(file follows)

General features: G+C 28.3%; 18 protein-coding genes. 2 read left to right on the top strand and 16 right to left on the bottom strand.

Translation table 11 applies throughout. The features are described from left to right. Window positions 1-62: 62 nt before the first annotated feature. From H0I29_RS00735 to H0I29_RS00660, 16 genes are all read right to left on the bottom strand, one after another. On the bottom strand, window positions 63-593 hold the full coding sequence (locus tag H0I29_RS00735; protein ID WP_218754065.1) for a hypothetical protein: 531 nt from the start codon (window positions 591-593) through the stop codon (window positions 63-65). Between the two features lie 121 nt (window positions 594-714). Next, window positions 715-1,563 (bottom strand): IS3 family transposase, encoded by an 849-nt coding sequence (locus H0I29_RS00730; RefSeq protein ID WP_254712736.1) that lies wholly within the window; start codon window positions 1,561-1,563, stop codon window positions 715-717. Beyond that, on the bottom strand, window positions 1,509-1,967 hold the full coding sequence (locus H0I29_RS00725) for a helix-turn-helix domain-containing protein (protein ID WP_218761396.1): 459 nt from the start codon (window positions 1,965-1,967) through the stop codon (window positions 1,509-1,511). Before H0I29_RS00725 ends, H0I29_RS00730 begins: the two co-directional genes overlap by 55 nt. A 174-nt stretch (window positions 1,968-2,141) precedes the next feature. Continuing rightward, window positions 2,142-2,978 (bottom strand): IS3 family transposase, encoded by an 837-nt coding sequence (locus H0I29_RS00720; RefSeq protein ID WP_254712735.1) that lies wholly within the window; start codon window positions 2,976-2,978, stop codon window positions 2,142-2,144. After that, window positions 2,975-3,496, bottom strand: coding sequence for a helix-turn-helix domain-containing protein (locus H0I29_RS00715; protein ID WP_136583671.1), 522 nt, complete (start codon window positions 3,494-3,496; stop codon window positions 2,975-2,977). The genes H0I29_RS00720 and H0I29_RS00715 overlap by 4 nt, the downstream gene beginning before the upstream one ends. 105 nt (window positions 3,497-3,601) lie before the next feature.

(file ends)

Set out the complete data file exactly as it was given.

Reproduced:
General features: G+C 28.3%; 18 protein-coding genes. 2 read left to right on the top strand and 16 right to left on the bottom strand.

Translation table 11 applies throughout. The features are described from left to right. Window positions 1-62: 62 nt before the first annotated feature. From H0I29_RS00735 to H0I29_RS00660, 16 genes are all read right to left on the bottom strand, one after another. On the bottom strand, window positions 63-593 hold the full coding sequence (locus tag H0I29_RS00735; protein ID WP_218754065.1) for a hypothetical protein: 531 nt from the start codon (window positions 591-593) through the stop codon (window positions 63-65). Between the two features lie 121 nt (window positions 594-714). Next, window positions 715-1,563 (bottom strand): IS3 family transposase, encoded by an 849-nt coding sequence (locus H0I29_RS00730; RefSeq protein ID WP_254712736.1) that lies wholly within the window; start codon window positions 1,561-1,563, stop codon window positions 715-717. Beyond that, on the bottom strand, window positions 1,509-1,967 hold the full coding sequence (locus H0I29_RS00725) for a helix-turn-helix domain-containing protein (protein ID WP_218761396.1): 459 nt from the start codon (window positions 1,965-1,967) through the stop codon (window positions 1,509-1,511). Before H0I29_RS00725 ends, H0I29_RS00730 begins: the two co-directional genes overlap by 55 nt. A 174-nt stretch (window positions 1,968-2,141) precedes the next feature. Continuing rightward, window positions 2,142-2,978 (bottom strand): IS3 family transposase, encoded by an 837-nt coding sequence (locus H0I29_RS00720; RefSeq protein ID WP_254712735.1) that lies wholly within the window; start codon window positions 2,976-2,978, stop codon window positions 2,142-2,144. After that, window positions 2,975-3,496, bottom strand: coding sequence for a helix-turn-helix domain-containing protein (locus H0I29_RS00715; protein ID WP_136583671.1), 522 nt, complete (start codon window positions 3,494-3,496; stop codon window positions 2,975-2,977). The genes H0I29_RS00720 and H0I29_RS00715 overlap by 4 nt, the downstream gene beginning before the upstream one ends. 105 nt (window positions 3,497-3,601) lie before the next feature.